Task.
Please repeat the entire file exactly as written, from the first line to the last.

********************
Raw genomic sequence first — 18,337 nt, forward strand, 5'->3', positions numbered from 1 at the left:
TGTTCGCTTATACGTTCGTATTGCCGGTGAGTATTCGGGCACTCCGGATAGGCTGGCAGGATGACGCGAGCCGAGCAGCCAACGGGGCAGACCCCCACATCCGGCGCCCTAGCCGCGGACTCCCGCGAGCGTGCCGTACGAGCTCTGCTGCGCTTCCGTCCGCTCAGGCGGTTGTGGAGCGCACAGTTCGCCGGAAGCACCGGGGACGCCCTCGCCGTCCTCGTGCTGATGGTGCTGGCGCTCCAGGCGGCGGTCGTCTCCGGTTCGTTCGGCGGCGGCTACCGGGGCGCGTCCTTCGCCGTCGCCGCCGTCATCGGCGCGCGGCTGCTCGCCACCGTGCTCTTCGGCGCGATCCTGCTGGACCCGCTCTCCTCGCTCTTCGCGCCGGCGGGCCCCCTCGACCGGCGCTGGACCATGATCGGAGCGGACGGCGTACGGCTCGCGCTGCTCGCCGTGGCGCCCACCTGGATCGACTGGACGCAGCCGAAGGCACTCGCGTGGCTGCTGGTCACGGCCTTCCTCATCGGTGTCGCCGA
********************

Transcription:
Raw genomic sequence first — 18,337 nt, forward strand, 5'->3', positions numbered from 1 at the left:
TGTTCGCTTATACGTTCGTATTGCCGGTGAGTATTCGGGCACTCCGGATAGGCTGGCAGGATGACGCGAGCCGAGCAGCCAACGGGGCAGACCCCCACATCCGGCGCCCTAGCCGCGGACTCCCGCGAGCGTGCCGTACGAGCTCTGCTGCGCTTCCGTCCGCTCAGGCGGTTGTGGAGCGCACAGTTCGCCGGAAGCACCGGGGACGCCCTCGCCGTCCTCGTGCTGATGGTGCTGGCGCTCCAGGCGGCGGTCGTCTCCGGTTCGTTCGGCGGCGGCTACCGGGGCGCGTCCTTCGCCGTCGCCGCCGTCATCGGCGCGCGGCTGCTCGCCACCGTGCTCTTCGGCGCGATCCTGCTGGACCCGCTCTCCTCGCTCTTCGCGCCGGCGGGCCCCCTCGACCGGCGCTGGACCATGATCGGAGCGGACGGCGTACGGCTCGCGCTGCTCGCCGTGGCGCCCACCTGGATCGACTGGACGCAGCCGAAGGCACTCGCGTGGCTGCTGGTCACGGCCTTCCTCATCGGTGTCGCCGA